Irrfan Khan: In “Paan Singh Tomar,” Irrfan Khan plays a sportsman who becomes a bandit. The actor discusses his “life’s most demanding role.”
Q. Why have you described “Paan Singh Tomar” as your most demanding role?
A. When you say demanding, you feel like it’s taxing. I never meant demanding that way. There are roles, which demand too much and you want to get done with it as soon as possible. That complication is not enjoyable. But “Paan Singh Tomar” was so close to my aspirations. I’ve connected to this role so emotionally. I loved being in that emotion. I’m still loving it – when I think of his pain, angst, honesty. It is director Tigmanshu Dhulia’s inner world, which captured me in a very deep way.
Q.You said that Paan Singh reminded you of your father. How?
A.Through the shoot, I was wondering why I’m connecting to it so emotionally. When I was doing the publicity and doing interviews, I realized that he reminds me of my father: His attitude about life and the way he lived. My father also used guns, he liked them. He also had a strange not-giving-up-attitude – of taking things head on
Q.What is your acting process?
A.I believe that the method is finding your own method. You have to find a way to decipher a role. You need to find a new way with every role. When I was doing “In Treatment,” when I read the part I thought my life’s experience will fall short in playing this. So I was trying to expand my emotions. When I reached America and was preparing for the role, whatever was happening I was trying to make it more difficult. I just started playing on that. I kept myself in distress. I became a kind of a strange creature. For “7 Khoon Maaf,” I was trying to find something to push me into the world of Urdu poets. I was listening to music and a ghazal of Abida Parveen hit me like a bullet and I kept listening to it till Vishal Bhardwaj said “action.” For Paan Singh, I was looking for a model. I didn’t find it but later I realized that I was connecting to it because of my father.
Q.In a profile of you in Time magazine, Danny Boyle said: More than Shah Rukh or Aamir or Salman, it’s Irrfan who is the Great Khan – India’s finest actor, perhaps even Asia’s. How do you feel when you read compliments like that?
A.Everybody’s egotistical and everybody feels good. But I will not give too much importance to this because it will put me in some sort of delusion. In my life also, I want to keep me real. I want to keep my passion alive to tell stories. This comparison will not do good for anybody. If I feel really good about it, I’ll be in trouble!
Women in Film and Television: The first India chapter of the global organization Women in Film and Television will be launched in Mumbai next week. WIFT is a global platform with chapters in more than 40 countries — India is the 45th chapter. The founder and president of the India chapter is ad film producer Petrina D’Rozario. The board includes names like UTV chief Zarina Mehta, Ashwini Yardi, who heads Akshay Kumar’s production company Grazing Goat Pictures, director Kiran Rao, documentary filmmaker Paromita Vohra and academic Jeroo Mullah (this writer is also on the advisory board).
“It’s an eclectic board,” Ms. D’Rozario said. “Our aim is to enhance and to give opportunities to women in the industry. This will guide and help them to achieve what they want. It’s just like looking after each other. We all come together and give opportunities.” WIFT India will provide internships and mentorships to deserving candidates. Honorary members of WIFT globally include Gurinder Chadha, Dame Helen Mirren and James Bond producer Barbara Broccoli.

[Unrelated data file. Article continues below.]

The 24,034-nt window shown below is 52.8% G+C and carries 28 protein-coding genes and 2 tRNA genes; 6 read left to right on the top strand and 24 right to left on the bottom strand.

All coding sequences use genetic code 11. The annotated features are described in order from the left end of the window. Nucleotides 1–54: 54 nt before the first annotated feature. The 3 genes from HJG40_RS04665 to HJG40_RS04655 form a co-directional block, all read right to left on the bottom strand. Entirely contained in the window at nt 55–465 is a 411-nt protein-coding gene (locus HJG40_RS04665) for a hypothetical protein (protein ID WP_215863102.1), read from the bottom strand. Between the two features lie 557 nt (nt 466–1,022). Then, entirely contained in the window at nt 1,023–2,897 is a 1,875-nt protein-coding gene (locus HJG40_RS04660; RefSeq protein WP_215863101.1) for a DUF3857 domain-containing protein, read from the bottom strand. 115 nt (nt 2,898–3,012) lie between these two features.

Aditi Rao Hydari has broken a Bollywood rule – she is among the few actresses to upgrade from supporting actor (“Delhi-6,” “Yeh Saali Zindagi,” “Rockstar”) to leading lady. She plays her first full-fledged heroine role in this week’s “London Paris New York.” Ms. Hydari discusses transitions and how to make it happen
Q.There aren’t many actresses who manage to go from playing aunt to leading lady. How did you make it happen?
A. I’ve always wanted to act and be a leading lady. I was a drama queen and a dancer. But I never used to voice it much. When Rakeysh Omprakash Mehra offered me “Delhi-6,” he had actually offered me the role of Bittoo. I was in Delhi at the time and had very little idea of how things work. Then I was given the role of the bua (aunt). I was told it’s an ensemble cast. I knew it’s an image-driven industry but here was a brilliant filmmaker who literally tried to put me into every part. I took the leap of faith. Deep in my heart, I prayed that I would be able to make this jump. I went with my heart. I didn’t really plan but I hoped really hard that someone would take the leap of faith in me. When I did the parts I did, I told myself that Natalie Portman also started with supporting roles and if it’s in my kismet, I will make the jump. I feel very blessed.
Q.Now that you have made the transition, what kind of films would you like to do?
A.My first attempt is to not be slotted. Sometimes I think that the big commercial directors and production houses – maybe they feel that I’m not selling myself enough to be a more commercial and the Hindie guys might think that I’m too commercial now. But I can do both things – I can shake my bum and do a Bollywood dance but I can also work with Sudhir Mishra. If I trust my director, I can do anything.
Q. Are you getting more lead roles? And are you willing to play the more typical heroine role where you change clothes and sing songs.
A. I am getting more heroine roles. I believe in my instincts. I wouldn’t call myself rigid but I would look at the entire project. I won’t do anything that feels fake to me. I have to be convinced, I have to be sure. So this isn’t politically correct but I would find it very hard to do a “Thank You.” But you can never say never. I have to be open and happy and 100 percent sure.